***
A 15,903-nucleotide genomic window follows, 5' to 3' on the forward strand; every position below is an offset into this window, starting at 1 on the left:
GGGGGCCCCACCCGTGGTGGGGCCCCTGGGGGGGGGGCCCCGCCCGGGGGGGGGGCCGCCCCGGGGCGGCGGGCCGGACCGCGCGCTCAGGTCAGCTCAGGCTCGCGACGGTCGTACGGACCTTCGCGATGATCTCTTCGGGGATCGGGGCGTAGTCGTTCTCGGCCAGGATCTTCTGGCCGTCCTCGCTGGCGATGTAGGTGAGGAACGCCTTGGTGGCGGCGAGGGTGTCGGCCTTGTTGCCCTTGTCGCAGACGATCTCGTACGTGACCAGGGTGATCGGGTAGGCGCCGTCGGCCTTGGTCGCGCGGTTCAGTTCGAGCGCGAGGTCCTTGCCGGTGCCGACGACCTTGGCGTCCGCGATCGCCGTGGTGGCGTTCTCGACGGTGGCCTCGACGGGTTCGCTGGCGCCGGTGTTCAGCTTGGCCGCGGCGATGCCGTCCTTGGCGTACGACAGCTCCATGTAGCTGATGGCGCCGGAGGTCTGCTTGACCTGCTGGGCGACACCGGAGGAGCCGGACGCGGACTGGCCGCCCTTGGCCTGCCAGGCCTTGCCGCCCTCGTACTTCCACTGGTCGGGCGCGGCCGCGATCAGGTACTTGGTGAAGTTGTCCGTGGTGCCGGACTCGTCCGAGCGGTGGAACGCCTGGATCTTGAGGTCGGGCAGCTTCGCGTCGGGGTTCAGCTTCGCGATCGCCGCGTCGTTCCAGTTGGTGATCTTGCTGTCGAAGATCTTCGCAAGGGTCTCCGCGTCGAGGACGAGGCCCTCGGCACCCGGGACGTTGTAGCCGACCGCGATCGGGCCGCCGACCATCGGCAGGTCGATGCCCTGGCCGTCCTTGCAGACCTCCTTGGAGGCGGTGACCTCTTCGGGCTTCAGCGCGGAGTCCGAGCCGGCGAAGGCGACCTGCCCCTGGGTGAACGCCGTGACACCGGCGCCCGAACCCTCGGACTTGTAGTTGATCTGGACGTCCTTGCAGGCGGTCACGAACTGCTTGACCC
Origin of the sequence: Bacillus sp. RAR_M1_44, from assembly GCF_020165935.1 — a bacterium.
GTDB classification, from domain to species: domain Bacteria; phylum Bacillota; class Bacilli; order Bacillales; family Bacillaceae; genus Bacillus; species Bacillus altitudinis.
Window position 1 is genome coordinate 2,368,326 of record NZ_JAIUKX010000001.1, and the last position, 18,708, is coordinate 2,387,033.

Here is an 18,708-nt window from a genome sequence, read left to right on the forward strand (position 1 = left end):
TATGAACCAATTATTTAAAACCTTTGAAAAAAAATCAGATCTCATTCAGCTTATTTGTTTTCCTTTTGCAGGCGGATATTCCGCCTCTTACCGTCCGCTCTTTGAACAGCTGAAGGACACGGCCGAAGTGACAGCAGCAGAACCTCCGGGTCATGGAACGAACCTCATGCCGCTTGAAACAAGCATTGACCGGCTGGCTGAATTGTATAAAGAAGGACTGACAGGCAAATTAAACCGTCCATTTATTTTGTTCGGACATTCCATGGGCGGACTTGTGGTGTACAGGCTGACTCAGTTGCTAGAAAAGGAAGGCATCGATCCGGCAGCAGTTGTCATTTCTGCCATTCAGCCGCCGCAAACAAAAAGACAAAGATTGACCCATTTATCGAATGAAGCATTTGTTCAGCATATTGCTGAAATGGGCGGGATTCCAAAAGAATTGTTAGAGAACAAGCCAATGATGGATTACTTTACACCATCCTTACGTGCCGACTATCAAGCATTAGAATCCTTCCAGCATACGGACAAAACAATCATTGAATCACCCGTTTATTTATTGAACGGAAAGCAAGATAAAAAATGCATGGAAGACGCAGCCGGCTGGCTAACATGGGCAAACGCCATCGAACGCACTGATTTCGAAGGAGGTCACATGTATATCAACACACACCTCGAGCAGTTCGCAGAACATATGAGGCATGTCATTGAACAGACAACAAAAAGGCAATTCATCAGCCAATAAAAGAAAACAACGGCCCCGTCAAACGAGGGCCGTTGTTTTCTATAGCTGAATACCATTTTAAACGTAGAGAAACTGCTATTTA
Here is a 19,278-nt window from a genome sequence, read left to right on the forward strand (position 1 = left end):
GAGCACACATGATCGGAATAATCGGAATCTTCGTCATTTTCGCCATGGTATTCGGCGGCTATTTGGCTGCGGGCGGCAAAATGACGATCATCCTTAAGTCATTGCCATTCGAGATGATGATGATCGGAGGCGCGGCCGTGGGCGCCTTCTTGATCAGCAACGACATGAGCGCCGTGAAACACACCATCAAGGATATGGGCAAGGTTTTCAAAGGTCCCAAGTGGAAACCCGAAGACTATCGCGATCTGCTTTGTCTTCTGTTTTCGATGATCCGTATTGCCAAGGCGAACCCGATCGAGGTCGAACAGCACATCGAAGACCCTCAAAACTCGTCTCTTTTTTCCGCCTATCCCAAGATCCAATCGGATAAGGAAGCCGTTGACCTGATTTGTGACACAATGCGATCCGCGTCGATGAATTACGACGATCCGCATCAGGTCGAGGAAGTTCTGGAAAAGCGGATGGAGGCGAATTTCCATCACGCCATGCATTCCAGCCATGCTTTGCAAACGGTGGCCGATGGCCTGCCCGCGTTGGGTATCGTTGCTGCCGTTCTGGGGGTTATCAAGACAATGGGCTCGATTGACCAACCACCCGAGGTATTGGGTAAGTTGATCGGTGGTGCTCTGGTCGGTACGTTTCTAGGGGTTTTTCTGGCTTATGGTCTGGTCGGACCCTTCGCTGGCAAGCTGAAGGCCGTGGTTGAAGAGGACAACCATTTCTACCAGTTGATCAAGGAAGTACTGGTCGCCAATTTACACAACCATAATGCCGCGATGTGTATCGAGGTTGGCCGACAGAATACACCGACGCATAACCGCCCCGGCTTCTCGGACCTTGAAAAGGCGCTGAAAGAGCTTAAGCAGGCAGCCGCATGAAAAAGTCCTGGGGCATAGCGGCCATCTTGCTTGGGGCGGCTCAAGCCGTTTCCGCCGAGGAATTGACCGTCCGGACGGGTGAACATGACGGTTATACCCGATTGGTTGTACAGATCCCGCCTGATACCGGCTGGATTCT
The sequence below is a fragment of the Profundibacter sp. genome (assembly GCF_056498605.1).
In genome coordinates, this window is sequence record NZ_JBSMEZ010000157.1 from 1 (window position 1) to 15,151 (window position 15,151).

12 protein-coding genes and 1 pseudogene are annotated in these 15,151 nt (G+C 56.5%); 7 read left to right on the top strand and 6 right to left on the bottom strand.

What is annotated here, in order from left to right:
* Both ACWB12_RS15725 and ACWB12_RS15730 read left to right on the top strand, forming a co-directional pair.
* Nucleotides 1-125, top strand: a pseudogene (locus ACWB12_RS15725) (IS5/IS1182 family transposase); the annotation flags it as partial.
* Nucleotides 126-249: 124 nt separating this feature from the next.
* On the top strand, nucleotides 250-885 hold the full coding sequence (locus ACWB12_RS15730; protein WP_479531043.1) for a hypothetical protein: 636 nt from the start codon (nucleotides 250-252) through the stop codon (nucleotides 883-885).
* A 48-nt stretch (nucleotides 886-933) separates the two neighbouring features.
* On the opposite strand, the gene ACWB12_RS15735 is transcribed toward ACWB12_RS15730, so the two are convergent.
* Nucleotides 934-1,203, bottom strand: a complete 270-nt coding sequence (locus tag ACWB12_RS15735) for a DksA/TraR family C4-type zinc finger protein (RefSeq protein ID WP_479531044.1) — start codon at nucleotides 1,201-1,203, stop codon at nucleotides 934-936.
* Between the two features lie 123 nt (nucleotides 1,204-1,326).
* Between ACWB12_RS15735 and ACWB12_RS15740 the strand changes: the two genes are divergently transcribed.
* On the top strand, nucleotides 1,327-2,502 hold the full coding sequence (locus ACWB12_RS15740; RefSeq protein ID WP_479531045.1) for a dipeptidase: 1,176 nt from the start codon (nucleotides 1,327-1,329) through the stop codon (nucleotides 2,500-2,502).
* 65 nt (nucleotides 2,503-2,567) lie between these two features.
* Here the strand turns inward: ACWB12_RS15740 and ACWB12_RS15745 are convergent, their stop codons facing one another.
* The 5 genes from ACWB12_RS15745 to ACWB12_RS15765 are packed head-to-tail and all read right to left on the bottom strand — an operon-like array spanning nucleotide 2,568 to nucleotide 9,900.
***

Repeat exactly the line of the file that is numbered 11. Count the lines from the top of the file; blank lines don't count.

In genome coordinates, this window is sequence record NZ_JBSMEZ010000157.1 from 1 (window position 1) to 15,151 (window position 15,151).